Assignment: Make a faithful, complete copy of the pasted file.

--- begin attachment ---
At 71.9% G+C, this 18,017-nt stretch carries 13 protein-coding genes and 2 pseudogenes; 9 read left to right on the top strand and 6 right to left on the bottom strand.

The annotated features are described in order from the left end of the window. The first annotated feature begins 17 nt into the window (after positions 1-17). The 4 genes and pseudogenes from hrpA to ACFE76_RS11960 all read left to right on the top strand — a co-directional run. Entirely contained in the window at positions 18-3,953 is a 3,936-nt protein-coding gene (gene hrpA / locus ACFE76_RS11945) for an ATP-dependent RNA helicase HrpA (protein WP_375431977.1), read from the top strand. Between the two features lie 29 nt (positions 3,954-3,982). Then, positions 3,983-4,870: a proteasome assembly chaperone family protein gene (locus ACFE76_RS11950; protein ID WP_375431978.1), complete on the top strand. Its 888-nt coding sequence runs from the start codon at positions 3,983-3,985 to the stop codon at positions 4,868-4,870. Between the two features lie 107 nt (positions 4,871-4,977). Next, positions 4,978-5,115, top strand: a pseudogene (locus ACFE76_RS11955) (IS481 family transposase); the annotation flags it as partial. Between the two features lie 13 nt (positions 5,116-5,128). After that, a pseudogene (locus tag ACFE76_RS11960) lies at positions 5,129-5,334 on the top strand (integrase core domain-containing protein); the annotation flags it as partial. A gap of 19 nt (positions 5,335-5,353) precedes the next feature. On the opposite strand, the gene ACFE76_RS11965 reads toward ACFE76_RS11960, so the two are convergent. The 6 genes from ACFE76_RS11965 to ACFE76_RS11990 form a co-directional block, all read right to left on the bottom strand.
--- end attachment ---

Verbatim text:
At 71.9% G+C, this 18,017-nt stretch carries 13 protein-coding genes and 2 pseudogenes; 9 read left to right on the top strand and 6 right to left on the bottom strand.

The annotated features are described in order from the left end of the window. The first annotated feature begins 17 nt into the window (after positions 1-17). The 4 genes and pseudogenes from hrpA to ACFE76_RS11960 all read left to right on the top strand — a co-directional run. Entirely contained in the window at positions 18-3,953 is a 3,936-nt protein-coding gene (gene hrpA / locus ACFE76_RS11945) for an ATP-dependent RNA helicase HrpA (protein WP_375431977.1), read from the top strand. Between the two features lie 29 nt (positions 3,954-3,982). Then, positions 3,983-4,870: a proteasome assembly chaperone family protein gene (locus ACFE76_RS11950; protein ID WP_375431978.1), complete on the top strand. Its 888-nt coding sequence runs from the start codon at positions 3,983-3,985 to the stop codon at positions 4,868-4,870. Between the two features lie 107 nt (positions 4,871-4,977). Next, positions 4,978-5,115, top strand: a pseudogene (locus ACFE76_RS11955) (IS481 family transposase); the annotation flags it as partial. Between the two features lie 13 nt (positions 5,116-5,128). After that, a pseudogene (locus tag ACFE76_RS11960) lies at positions 5,129-5,334 on the top strand (integrase core domain-containing protein); the annotation flags it as partial. A gap of 19 nt (positions 5,335-5,353) precedes the next feature. On the opposite strand, the gene ACFE76_RS11965 reads toward ACFE76_RS11960, so the two are convergent. The 6 genes from ACFE76_RS11965 to ACFE76_RS11990 form a co-directional block, all read right to left on the bottom strand.